Zone As theme is alienation, fear and disorientation, so look for works that are unsettling. If the experience disturbs you, you're getting the point.
EVENT HORIZON, by Jennifer Marman and Daniel Borins, at King's College Circle, University of Toronto Our frayed urban nerves inspire Event Horizon, a work that cleverly exploits and subverts our increasingly heightened sense of imminent threat. Spectators are directed into the middle of a nightmare decontamination scenario with flashing lights, emergency vehicles and billowing smoke around a large tent in King's College Circle. A single-file line will lead them inside. What's waiting to be viewed, however, is entirely unexpected and miraculous.
NON-SPECIFIC THREAT, by WIllie Doherty , at Burano Development Site, 832 Bay
Though Northern Ireland native Doherty will not attend, he sends this 7-minute video loop, which screened at last summer's Venice Biennale (the art world equivalent of the Oscars). The video of a threatening man in a dingy warehouse plays in the creepy garage of a former car dealership awaiting redevelopment, setting the tone of urban paranoia for the zone.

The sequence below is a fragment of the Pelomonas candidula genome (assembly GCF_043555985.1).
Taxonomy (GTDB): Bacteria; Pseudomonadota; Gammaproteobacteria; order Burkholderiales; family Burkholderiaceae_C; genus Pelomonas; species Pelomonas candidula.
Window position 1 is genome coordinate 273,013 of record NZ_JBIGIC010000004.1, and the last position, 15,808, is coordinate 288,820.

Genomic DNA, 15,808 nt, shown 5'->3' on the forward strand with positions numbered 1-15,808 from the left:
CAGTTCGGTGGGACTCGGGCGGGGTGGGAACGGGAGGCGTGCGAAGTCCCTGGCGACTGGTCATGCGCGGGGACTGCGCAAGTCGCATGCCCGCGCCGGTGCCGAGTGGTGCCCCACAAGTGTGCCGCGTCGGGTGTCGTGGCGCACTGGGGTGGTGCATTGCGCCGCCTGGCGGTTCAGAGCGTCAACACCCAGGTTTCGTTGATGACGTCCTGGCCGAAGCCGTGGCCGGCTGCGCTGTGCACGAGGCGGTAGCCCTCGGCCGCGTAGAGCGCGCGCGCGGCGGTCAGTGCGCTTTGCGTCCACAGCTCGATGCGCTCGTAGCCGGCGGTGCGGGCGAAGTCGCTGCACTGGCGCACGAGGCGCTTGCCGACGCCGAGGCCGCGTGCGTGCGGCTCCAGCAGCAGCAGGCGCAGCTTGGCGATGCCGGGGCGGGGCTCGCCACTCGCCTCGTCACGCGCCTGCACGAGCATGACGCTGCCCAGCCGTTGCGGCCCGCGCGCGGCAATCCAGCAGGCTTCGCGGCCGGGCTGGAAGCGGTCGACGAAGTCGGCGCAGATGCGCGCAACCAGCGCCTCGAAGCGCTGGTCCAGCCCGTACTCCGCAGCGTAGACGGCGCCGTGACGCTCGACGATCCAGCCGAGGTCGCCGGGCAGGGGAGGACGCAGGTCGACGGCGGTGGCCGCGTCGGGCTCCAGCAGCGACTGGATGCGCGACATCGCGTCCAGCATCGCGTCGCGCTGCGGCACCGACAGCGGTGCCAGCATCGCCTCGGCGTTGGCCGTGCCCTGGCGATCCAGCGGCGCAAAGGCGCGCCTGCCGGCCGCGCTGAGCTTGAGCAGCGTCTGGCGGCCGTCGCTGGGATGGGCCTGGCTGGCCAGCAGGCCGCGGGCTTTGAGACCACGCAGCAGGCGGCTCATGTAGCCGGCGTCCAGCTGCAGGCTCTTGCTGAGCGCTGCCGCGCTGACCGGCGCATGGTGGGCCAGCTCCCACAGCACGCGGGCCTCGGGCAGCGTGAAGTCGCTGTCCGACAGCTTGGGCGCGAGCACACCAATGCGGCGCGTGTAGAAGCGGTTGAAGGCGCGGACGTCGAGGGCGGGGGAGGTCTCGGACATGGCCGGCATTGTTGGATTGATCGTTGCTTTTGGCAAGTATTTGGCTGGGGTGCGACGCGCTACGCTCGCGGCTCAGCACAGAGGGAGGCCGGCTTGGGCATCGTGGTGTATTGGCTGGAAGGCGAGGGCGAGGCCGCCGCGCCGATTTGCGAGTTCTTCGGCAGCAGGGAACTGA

NOITE DE SAO JOAO (NIGHT OF ST. JOHN), by Laura Belém, Cumberland between Bay and Yonge
In one of Zone A's more upbeat notes, Brazilian installation artist Belém imports the tropical ambience of a rural South American street festival to tony Yorkville, using coloured flags and danceable recorded soundscapes. Though some of her subtle site-specific pieces go unnoticed at first glance, this one aims to stand out.
CANARD DEVELOPMENT GROUP, by Sara Graham, courtyard at McKinsey & Co., 110 Charles West
Wish a ceiling would finally settle on Toronto's ultra-hot real estate prices? Well, why not lift your own ceiling instead? It's an option absurdly made possible in the faux (yet frighteningly plausible) Architectural Inflatable Retreat housing unit, which features a floating, balloon-suspended roof. Beware: commission-ready sales reps will be on site!
AURORA READINESS CENTRE, by Annie MacDonell, room 066, Faculty of Architecture Building, U of T, 230 College
Given the sophisticated surveillance technology the "war on terror" has introduced into public life, the Cold War's infrastructures of fear - bomb shelters - seem almost quaint. This meticulous replica of one of those bricks-and-mortar intimations of imminent apocalypse will take you back to those simple yet scary pre-glasnost days.
More Zone A tips
BIRD'S EYE VIEW , at 1 Austin Terrace Karen Kaeja and Diana Groenendijk direct dancers in the Casa Loma stables.
NIGHTLESS CITY Performances on Church from Wellesley to Alexander on the idea of a red light district.
DEEPARTURE, by Mircea Cantor, at Isabel Bader Theatre, 93 Charles West Like Joseph Bueys and the coyote, a deer and a wolf share a gallery space in this video projection/installation.